Moorthy (1992) separates managerial functions into the three areas of planning, organizing, motivating and controlling ( p. 8). Instructional leadership functions involve all the beliefs, decisions, strategies, and tactics that principals use to generate instructional effectiveness in classrooms. Managers focus on "running a smooth ship"; instructional leaders focus on learning and instruction. Although the role of the principal as instructional leader is pivotal in developing an effective school, principals can not be effective instructional leaders if they are not good managers. These are viewed as supporting roles; not as isolated entities.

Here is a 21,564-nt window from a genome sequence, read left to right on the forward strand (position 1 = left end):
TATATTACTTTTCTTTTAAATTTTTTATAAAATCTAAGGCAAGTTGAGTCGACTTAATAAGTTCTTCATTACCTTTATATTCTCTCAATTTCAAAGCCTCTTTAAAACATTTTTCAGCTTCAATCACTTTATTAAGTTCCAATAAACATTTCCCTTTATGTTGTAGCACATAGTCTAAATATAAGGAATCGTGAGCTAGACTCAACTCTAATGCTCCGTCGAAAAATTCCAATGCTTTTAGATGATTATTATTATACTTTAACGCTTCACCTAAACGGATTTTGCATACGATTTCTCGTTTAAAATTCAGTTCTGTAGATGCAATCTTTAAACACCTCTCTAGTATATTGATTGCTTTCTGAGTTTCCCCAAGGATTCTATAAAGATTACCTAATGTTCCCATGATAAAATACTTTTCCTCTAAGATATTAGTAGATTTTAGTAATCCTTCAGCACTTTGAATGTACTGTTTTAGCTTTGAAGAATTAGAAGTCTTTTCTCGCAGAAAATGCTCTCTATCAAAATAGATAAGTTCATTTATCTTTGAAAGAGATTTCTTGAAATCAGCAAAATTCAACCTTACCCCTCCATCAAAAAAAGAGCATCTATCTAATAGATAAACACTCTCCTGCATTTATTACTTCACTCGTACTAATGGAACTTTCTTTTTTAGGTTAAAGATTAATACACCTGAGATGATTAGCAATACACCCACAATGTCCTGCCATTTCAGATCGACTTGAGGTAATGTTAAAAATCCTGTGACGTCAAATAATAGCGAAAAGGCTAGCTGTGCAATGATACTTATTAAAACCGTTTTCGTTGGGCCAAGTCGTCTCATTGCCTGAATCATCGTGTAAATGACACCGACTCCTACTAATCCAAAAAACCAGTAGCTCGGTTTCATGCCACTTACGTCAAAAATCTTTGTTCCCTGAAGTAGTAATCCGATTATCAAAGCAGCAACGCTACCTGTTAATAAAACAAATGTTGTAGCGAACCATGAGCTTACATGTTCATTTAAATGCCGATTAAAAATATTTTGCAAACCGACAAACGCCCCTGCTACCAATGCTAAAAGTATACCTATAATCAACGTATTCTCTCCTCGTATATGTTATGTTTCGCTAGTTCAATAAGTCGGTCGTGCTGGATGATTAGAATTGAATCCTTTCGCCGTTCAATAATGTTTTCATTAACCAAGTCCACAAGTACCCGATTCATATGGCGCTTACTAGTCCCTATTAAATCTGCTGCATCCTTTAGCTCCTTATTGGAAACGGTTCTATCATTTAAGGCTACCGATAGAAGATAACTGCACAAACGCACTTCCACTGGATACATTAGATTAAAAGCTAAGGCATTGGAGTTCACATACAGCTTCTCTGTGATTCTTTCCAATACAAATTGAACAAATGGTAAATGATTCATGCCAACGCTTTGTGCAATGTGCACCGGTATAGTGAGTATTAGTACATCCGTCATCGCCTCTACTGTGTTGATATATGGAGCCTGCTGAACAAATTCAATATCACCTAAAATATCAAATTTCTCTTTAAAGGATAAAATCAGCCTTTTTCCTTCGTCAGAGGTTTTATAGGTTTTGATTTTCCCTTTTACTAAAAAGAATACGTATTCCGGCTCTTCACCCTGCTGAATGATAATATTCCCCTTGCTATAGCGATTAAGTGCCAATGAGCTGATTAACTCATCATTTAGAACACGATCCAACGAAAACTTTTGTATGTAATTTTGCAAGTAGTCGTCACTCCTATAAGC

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The consensus in the literature is that principals spend most of their time dealing with managerial issues. Although the role of the principal as instructional leader is widely advocated, it is seldom practised. The principal's role is still, primarily, that of a manager. Stronge (1988) calculated that elementary school principals spent 62.2% of their time on managerial issues and 11% on instructional leadership issues, even after undergoing training or in-service for the role of instructional leader. Hallinger (1989) attributes this reality to the fact that there has been little or no provision for enhancing or supporting these new skills in the instructional leadership domain. Technical assistance, adjustment in role expectations, and policies designed to support the use of this new knowledge and skills are, for the most part, lacking. Thus, the image of instructional leadership has become entrenched in the professional rhetoric but all too often is lacking in administrative practice.